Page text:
Earlier this week I read the delightful novel One Plus One by Jojo Moyes; it’s the story of a single mom with a chaotic life, two kids, and a stinky dog who gets thrown together on a road trip with a nerdy software developer whose life is also falling apart. The book is both funny and sweet and I highly recommend it (there are some spots of rough language and some sex, FYI). Yesterday I was trying to explain the book to a friend and why I loved it so much, despite the rather ridiculous twists and turns the plot takes along the way. My friend replied “I’m much more likely to suspend my disbelief for a crazy plot than for unbelievable characters”, and I realized that I feel the same way. As long as the characters in a book are believable, I’m willing to put up with a lot from the plot. Besides, I’ve learned that life can be pretty absurd at times. If I ever write a novel, I have more than situation that I could add that I know would leave readers shaking their heads in disbelief. Continue reading
The year was 1989. I was fourteen, wearing black and white pegged plaid pants, a fair isle Christmas sweater in red, green, black and white, and my bobbed hair was pulled back in a black and white plaid headband. And I can pretty much guarantee that we ate something topped with raspberry vinaigrette or walnut oil at the holiday table. In 1989, in Connecticut, everything was drenched in raspberry vinaigrette and walnut oil.
I haven’t seen a bottle of raspberry vinaigrette in years. The ones in my pantry were replaced by Asian sesame and balsamic vinaigrettes. I’m sure the bottles of walnut oil in my mom’s pantry went rancid decades ago.
These foods are on my mind this morning because I’ve been thinking about butternut squash soup. I know, it’s a far cry from raspberry vinaigrette, but bear with me for a moment. Continue reading
In another ward and another state, I had the privilege of teaching seminary for almost four years. We had a small class of five students who met in my basement. Theses particular students and I all lived in a corner of the county that made it impossible to travel from the meeting house to their high school by the time the first class was in session. Consequently, we had our own little class separate from the others who met at the meeting house.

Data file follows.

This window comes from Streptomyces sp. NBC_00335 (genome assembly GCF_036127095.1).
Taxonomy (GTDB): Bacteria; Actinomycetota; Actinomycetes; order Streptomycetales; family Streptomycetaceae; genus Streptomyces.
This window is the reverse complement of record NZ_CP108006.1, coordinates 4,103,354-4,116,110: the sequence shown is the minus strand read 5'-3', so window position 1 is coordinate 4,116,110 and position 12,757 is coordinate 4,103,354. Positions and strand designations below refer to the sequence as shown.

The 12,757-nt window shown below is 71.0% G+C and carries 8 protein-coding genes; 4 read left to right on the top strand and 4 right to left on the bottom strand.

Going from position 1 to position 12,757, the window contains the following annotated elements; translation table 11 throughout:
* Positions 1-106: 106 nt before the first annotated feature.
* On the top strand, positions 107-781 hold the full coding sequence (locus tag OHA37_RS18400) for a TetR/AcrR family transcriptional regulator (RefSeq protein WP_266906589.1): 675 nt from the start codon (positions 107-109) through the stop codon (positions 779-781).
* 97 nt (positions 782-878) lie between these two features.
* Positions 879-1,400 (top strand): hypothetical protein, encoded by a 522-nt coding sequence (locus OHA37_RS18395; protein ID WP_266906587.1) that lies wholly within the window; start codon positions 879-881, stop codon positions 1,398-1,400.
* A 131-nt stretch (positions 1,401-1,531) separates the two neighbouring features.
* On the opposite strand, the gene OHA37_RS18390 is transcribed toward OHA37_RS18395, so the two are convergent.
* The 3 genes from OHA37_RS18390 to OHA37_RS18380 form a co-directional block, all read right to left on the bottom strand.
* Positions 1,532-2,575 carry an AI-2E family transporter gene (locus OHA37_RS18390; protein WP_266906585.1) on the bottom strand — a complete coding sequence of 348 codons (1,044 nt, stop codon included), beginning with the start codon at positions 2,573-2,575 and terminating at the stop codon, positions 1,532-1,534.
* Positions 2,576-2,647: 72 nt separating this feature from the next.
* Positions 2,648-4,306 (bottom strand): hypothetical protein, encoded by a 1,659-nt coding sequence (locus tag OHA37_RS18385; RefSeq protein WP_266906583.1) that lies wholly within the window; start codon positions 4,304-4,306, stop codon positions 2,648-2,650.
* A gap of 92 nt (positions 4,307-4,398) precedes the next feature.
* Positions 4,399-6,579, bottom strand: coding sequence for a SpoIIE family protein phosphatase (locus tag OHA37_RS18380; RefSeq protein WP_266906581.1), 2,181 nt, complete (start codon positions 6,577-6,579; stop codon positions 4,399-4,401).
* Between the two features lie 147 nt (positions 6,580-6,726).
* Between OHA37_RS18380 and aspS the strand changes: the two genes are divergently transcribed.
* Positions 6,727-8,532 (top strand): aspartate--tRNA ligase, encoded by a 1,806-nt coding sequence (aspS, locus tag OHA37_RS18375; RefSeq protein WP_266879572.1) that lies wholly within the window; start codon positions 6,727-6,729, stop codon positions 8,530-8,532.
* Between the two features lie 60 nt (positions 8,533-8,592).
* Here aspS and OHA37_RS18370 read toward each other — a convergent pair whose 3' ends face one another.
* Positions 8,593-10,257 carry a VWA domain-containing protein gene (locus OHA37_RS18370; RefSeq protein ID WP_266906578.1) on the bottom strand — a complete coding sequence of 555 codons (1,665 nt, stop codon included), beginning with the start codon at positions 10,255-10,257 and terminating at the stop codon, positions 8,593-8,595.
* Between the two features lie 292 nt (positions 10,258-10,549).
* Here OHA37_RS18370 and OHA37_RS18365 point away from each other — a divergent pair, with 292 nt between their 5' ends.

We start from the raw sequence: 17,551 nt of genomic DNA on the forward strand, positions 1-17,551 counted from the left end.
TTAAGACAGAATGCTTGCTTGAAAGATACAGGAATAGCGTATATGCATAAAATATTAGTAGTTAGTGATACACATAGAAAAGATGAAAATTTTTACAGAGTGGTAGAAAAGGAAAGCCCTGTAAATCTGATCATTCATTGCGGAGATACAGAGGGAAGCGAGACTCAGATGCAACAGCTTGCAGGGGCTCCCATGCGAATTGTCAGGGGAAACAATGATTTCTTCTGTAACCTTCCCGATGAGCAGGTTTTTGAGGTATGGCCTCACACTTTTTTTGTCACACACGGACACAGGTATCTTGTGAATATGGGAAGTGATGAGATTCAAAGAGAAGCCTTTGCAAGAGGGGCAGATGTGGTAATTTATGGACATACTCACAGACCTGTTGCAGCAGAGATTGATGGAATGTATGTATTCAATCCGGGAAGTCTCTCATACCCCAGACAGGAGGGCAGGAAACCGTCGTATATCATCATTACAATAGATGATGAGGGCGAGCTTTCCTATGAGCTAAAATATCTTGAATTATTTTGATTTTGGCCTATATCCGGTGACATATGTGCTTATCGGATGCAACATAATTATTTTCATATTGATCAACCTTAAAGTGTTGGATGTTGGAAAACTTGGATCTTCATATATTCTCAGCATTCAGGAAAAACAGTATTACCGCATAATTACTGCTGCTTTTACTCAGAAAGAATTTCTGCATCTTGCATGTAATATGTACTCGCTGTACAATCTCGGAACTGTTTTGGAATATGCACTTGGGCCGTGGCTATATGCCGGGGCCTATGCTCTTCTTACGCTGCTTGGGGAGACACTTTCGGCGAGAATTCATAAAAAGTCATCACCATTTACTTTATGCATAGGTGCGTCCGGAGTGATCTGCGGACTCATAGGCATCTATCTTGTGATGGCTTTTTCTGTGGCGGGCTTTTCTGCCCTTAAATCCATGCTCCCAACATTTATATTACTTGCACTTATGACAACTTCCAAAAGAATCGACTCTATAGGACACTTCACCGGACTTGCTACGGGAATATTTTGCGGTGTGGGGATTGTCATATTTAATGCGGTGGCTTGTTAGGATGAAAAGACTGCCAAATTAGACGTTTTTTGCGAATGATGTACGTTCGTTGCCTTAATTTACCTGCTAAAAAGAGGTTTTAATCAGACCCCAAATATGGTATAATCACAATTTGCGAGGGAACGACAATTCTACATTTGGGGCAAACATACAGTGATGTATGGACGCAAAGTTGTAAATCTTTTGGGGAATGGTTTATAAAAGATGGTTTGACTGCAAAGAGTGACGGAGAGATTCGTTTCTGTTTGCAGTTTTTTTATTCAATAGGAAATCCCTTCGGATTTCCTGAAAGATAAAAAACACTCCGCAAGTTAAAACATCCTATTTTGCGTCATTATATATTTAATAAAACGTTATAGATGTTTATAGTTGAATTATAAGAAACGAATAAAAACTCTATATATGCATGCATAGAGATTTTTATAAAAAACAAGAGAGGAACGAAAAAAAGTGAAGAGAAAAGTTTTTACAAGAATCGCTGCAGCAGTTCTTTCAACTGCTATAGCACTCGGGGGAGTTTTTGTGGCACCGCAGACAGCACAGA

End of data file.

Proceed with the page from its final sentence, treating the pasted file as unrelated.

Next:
Because the students had different interests and learning styles, I tried to employ a variety of teaching strategies. We made temples out of building blocks, we enacted battle scenes on the stairs to my basement, we drew pictures of emigration routes, and we played Bible trivia games.
Sometimes, however, we did fall back on the old standard of watching film clips. Most often we used the LDS approved materials, but I was confident that I could bring other materials in support of the standard works. I could judge what was appropriate for viewing. Continue reading
Wanting some time of revery and zen this holiday season? Try some 17 syllable therapy and write haiku! This ancient creative poetry form of 5 syllables in the first line, 7 syllables in the second, and five in the last is a satisfying way to distill the sights, scents, moods, memories and mischief of life. And who can’t use a little bit of that with the holidays upon us? Here are some of my recent efforts. I look forward to reading yours in the comments!
Pockets Full of Miracles
Quarters, dimes, nickels.
Red buckets & jingling bells.
Helping change the world.
November smells like
Bright swirling leaves; pumpkin pie,
Fine thymes; sage wisdom.
A Reason to Shop Online
Parking place jaguars
Stalk the exhausted shoppers.
Avoid getting malled.
Shape up, you turkeys!
Nothing says Thanksgiving like
Fights over drumsticks.
Autumn Twilight at Michael’s
Cornstalks and scarecrows,
Eucalyptus in the air…
Time for glue guns, gals.
Have some fun. Happy haiku-ing!
It was just after dark. I had parked my rental car at the local Mormon church so that I could talk on the cell phone with my husband back in West Virginia. I wanted to share with him my house-hunting efforts in Kansas. I was mid-sentence when someone pointed a flashlight at me through the driver’s side window. I shielded my eyes from the light. Squinting, I saw a mature gentleman—tall and thin, sporting a baseball cap, glasses, jean jacket, and plaid shirt. I rolled down my window and sheepishly bid him “Good evening.” He then began to interrogate me subtly, trying to determine if I had a legitimate reason for being on church property.